ATLANTA -- Luis Cruz gave the Dodgers another home run Sunday then a scare when he pulled up grounding out in the ninth inning.

"Just the beginning of a cramp," Cruz said, pointing to his left hamstring after the Dodgers' 5-0 win over the Braves. "It's fine. I'll be fine for Monday."

That allowed the Dodgers to breathe easier, their concern underscoring just how far Cruz's career has come since he was an emergency promotion in July.

He had the home run and single on Sunday, having been on the back end of the back-to-back-to-back home run barrage Saturday night, after reaching base five times Friday night. He went 6-for-11 in the series and hit .448 on the trip.

He began the 2012 season where he started 11 of his 12 professional seasons -- in the Minor Leagues -- but now he's an overnight sensation, pretty much the starting third baseman for the Dodgers down the stretch with Juan Uribe at the far end of the bench and Jerry Hairston out with a hip injury.

The 28-year-old son of a Mexican League legend said this year's success won't change his offseason routine -- he still plans on playing in the Mexican Winter League, as he has for more than a decade.

The Dodgers are his sixth professional franchise -- he began his career with the Boston Red Sox and was a rookie-ball teammate of Hanley Ramirez. He's had Major League cameos with Pittsburgh and Milwaukee and last year split time between Texas' Triple-A franchise and the Diablos Rojos in Mexico before signing a Minor League deal with the Dodgers in November.

Management didn't exactly know what they had in Cruz, because he wasn't called up this year until July 3, only after earlier promotions of Alex Castellanos, Ivan De Jesus Jr. and Elian Herrera. But he's hitting .279 with three homers and 24 RBIs in 37 games. His ratio of RBIs to at-bats is third on the club to Ramirez and Matt Kemp, ahead of Andre Ethier.

He credits his Major League bat to an exaggerated open stance and leg kick that made his father, Luis Cruz Sr., famous in Mexico, where he played 16 seasons.

"San Diego made me get rid of it, Pittsburgh the same thing. They spread me out and made me use my hands like a slap guy," Cruz said. "But I had a bad year in '09 and decided I had to change something. I went home and my dad said, 'You're a big boy. You can hit balls to the gap. You should go with the leg kick.'"

Cruz's unconventional hitting style begins with an open stance. As the pitch approaches, he swings his front leg toward the plate and lifts it as a timing mechanism to begin the bat swing.

"My first time in the Major Leagues, when I was 24 and 25, I would just panic sometimes," he said. "Now I feel more experienced and just play the same game."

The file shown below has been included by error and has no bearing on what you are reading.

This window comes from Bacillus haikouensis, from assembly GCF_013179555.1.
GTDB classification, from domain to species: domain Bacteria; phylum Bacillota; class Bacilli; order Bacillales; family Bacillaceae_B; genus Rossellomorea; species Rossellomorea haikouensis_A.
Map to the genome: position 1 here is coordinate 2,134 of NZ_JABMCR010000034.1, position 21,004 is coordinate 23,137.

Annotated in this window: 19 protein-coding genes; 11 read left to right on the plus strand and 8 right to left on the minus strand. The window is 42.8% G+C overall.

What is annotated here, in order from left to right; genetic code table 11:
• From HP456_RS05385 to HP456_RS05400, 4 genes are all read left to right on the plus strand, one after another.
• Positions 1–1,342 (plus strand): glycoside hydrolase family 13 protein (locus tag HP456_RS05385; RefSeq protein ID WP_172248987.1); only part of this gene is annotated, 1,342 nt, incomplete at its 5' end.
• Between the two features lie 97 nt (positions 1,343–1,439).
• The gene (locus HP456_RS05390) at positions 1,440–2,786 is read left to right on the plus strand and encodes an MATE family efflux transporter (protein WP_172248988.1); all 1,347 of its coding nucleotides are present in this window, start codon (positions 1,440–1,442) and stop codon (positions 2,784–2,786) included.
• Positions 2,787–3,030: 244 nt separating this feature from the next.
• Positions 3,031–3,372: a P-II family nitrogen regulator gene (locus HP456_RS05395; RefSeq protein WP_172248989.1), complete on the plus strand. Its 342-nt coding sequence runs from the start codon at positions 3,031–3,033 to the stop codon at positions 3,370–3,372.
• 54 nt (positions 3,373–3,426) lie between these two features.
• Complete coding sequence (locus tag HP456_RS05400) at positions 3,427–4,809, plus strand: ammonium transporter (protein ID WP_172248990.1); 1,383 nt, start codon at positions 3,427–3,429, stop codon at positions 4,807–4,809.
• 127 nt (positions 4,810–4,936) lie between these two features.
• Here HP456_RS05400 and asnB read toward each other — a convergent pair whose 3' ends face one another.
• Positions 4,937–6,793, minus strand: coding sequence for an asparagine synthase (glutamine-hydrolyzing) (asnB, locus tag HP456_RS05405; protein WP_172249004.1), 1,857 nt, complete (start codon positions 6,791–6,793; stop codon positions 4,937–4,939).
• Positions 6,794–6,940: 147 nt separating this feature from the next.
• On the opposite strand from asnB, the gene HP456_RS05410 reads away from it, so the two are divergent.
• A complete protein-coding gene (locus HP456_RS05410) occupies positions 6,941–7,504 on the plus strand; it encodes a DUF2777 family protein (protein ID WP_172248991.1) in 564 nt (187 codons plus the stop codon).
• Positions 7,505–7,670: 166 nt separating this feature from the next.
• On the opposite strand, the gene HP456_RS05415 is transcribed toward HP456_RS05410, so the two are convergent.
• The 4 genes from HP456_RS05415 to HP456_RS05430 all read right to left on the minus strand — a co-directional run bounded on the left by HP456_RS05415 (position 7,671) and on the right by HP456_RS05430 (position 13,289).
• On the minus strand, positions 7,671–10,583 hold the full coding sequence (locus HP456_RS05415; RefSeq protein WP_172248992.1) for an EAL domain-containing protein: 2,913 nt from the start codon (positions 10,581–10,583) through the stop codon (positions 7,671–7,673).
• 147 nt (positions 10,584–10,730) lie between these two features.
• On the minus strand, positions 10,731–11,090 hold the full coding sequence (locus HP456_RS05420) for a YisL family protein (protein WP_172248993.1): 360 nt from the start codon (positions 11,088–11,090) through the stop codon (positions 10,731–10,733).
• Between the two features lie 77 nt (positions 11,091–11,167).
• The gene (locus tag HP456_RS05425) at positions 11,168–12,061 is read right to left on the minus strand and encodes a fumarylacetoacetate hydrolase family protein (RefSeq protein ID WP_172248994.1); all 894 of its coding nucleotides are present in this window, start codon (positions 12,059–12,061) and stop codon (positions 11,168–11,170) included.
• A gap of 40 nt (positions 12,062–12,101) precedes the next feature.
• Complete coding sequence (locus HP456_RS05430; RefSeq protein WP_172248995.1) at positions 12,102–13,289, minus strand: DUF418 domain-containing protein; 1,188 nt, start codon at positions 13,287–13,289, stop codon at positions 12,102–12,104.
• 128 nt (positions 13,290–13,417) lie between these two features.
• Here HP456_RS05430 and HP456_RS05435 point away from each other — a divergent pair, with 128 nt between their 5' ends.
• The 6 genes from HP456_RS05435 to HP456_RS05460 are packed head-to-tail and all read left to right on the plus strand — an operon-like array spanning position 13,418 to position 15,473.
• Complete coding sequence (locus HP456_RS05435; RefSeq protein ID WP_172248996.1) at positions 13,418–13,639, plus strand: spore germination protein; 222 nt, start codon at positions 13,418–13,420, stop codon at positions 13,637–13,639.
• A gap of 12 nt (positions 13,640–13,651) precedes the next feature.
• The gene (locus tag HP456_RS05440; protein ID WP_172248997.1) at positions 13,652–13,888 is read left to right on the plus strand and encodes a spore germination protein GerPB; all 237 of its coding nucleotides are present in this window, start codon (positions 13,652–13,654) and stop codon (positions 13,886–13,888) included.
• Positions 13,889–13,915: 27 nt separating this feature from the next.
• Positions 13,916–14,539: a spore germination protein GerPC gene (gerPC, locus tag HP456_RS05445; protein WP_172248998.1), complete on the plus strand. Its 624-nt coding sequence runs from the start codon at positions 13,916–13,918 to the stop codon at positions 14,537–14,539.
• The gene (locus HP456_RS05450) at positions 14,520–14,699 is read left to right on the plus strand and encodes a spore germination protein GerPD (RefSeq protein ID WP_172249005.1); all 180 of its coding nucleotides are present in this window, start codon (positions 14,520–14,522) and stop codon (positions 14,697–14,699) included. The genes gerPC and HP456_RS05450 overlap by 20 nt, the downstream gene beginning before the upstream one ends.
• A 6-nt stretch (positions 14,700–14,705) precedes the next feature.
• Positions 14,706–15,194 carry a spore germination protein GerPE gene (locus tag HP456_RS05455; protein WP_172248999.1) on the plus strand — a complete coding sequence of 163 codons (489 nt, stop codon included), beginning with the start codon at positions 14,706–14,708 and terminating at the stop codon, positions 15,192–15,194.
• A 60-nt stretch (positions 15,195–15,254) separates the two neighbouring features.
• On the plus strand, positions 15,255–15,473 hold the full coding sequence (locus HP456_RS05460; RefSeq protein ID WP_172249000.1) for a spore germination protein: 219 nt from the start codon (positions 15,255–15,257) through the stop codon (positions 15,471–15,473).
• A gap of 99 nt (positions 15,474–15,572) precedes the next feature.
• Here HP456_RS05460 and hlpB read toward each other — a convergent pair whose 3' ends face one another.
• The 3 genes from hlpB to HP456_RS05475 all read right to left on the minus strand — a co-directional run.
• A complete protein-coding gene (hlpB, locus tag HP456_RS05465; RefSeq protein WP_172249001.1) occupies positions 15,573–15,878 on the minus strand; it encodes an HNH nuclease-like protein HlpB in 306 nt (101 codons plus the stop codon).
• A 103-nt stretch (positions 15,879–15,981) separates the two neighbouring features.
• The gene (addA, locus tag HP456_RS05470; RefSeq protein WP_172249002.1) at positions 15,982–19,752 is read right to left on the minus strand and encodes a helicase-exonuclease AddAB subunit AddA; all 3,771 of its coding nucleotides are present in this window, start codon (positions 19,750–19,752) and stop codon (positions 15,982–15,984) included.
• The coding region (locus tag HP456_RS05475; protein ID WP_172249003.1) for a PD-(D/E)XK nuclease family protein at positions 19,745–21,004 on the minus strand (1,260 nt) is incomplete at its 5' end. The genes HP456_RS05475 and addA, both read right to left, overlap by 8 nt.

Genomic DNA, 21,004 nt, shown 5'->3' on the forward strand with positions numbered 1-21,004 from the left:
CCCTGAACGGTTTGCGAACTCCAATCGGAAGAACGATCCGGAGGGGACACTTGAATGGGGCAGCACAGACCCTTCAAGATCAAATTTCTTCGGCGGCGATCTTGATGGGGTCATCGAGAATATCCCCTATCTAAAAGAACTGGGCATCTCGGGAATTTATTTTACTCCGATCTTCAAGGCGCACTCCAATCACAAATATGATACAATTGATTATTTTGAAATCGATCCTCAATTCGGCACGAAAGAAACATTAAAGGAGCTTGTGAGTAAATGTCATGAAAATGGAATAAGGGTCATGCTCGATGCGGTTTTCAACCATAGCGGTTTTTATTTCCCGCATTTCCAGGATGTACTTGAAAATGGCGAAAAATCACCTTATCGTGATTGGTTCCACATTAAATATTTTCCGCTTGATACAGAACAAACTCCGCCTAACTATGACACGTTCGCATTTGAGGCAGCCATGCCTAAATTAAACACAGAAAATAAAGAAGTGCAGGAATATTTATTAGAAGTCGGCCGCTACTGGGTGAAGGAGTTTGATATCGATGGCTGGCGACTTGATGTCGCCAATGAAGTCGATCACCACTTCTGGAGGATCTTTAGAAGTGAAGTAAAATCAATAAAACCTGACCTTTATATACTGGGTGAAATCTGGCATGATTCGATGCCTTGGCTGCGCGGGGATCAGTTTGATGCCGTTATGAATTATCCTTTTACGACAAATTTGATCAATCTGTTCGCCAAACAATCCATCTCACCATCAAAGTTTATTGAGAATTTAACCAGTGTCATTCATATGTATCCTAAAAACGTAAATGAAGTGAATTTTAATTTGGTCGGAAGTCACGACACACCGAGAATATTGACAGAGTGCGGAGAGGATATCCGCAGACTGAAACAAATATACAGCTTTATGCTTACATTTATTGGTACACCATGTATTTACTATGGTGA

Dodgers activate Elbert, send Herrera to Triple-A

ATLANTA -- The Dodgers activated left-handed reliever Scott Elbert before Sunday's game with Atlanta and made room by optioning infielder Elian Herrera to Triple-A Albuquerque.

Elbert has been out since July 26 with left elbow inflammation that he believes might require a minor arthroscopic cleanup procedure in the offseason.

He struck out one in a perfect ninth inning to close the Dodgers' 5-0 win over the Braves on Sunday.

The move leaves the Dodgers with eight relievers and only four bench players. But with relievers Brandon League and Javy Guerra struggling, management apparently felt it needed an extra piece in the bullpen more than an extra fielder, especially with Luis Cruz essentially taking over the third-base job.

That leaves first base as the only real platoon spot between James Loney and Juan Rivera. Adam Kennedy and Juan Uribe are the utility infielders, Rivera the fourth outfielder and Matt Treanor the backup catcher.

Herrera was called up Aug. 13 when Jerry Hairston was sent to the DL.

Suspension gives Mattingly new perspective

ATLANTA -- Suspended Dodgers manager Don Mattingly said there was some benefit to watching Saturday night's game from general manager Ned Colletti's press-box suite.

"With the delayed replay, you can catch mechanics and movements, see swings and pitches," Mattingly said. "You can see a lot from the standpoint that you can see it twice."

On Sunday, Mattingly served the final game of his two-game suspension for arguing with umpires on Thursday in Pittsburgh, with bench coach Trey Hillman serving as interim manager.

Among the bright spots for Mattingly on Saturday night was offensive production from the first-base position, which has been a glaring weakness most of the season. James Loney homered Saturday for the second time in three games.

On the trip, Loney is hitting .308 with four RBIs and five runs scored, while Juan Rivera is batting only .154 on the trip, but has a homer and five RBIs.

"The first-base position has been pretty good off this trip," Mattingly said. "We're getting production out of first base, right on time."